Drones predicted to bring British economy £42 billion
Increased use of drones, in sectors from construction or defence to energy or logistics, will employ hundreds of thousands of people and lift GDP by almost 2%, according to a report by PwC.
While pilots and police have often viewed drones as a problem, the report predicts 76,000 unmanned aerial vehicles will be in UK skies by the end of the next decade for commercial or public use, saving billions in efficiencies.
It says many existing jobs will go, with drones able to quickly map, inspect or transport in places that are difficult for people to reach. Drones are likely to replace posts from stock controllers to helicopter pilots as they allow speedier visual access of everything from giant warehouses to power lines.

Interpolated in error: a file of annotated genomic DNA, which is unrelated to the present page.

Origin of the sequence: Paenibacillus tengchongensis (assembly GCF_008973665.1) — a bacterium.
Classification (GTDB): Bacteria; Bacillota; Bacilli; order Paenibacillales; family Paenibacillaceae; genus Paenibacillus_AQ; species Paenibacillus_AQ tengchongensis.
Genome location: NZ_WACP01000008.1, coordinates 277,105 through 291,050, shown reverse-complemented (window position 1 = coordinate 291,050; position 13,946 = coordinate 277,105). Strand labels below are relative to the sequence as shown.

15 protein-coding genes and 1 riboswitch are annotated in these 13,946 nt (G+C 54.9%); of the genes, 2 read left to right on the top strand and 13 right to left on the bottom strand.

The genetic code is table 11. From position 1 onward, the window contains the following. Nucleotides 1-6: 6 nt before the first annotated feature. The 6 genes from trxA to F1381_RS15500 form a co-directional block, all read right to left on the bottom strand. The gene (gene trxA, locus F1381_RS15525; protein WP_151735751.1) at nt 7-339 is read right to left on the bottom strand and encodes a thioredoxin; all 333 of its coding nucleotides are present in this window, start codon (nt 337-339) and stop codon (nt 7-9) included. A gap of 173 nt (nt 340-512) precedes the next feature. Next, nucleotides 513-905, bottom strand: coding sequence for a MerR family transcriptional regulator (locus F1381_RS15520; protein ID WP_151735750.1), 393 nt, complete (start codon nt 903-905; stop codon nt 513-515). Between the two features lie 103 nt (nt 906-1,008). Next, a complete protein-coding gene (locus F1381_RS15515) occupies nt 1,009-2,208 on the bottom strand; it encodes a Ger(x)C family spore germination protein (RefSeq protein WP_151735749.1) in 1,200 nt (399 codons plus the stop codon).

Already used widely in utilities to inspect infrastructure, drones are likely to replace expensive helicopter use in land surveys, the report says, while oil rig inspections have become safer and cheaper using the devices. Remote crop spraying could extend in agriculture to drone monitoring with thermal cameras, to give more data on plant health and irrigation than is visible to the human eye.
PwC predicts cost savings of £16bn annually through their use and estimates that in the long run there will be 628,000 people working in the drone economy, potentially in more highly skilled jobs overall, including building and programming the devices. ■